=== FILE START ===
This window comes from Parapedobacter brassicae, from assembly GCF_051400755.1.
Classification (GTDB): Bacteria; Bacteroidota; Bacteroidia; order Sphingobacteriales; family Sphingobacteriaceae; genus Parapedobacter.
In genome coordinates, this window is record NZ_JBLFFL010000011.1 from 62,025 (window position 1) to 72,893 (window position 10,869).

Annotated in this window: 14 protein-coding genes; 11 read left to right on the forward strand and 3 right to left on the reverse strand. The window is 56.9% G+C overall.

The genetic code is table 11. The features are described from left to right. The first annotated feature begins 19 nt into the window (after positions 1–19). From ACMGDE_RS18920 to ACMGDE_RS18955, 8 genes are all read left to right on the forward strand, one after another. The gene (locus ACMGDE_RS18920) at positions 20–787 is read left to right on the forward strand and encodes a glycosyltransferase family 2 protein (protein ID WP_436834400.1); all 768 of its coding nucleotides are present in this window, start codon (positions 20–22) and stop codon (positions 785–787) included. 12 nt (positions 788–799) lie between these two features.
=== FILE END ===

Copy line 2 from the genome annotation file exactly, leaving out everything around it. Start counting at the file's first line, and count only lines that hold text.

Classification (GTDB): Bacteria; Bacteroidota; Bacteroidia; order Sphingobacteriales; family Sphingobacteriaceae; genus Parapedobacter.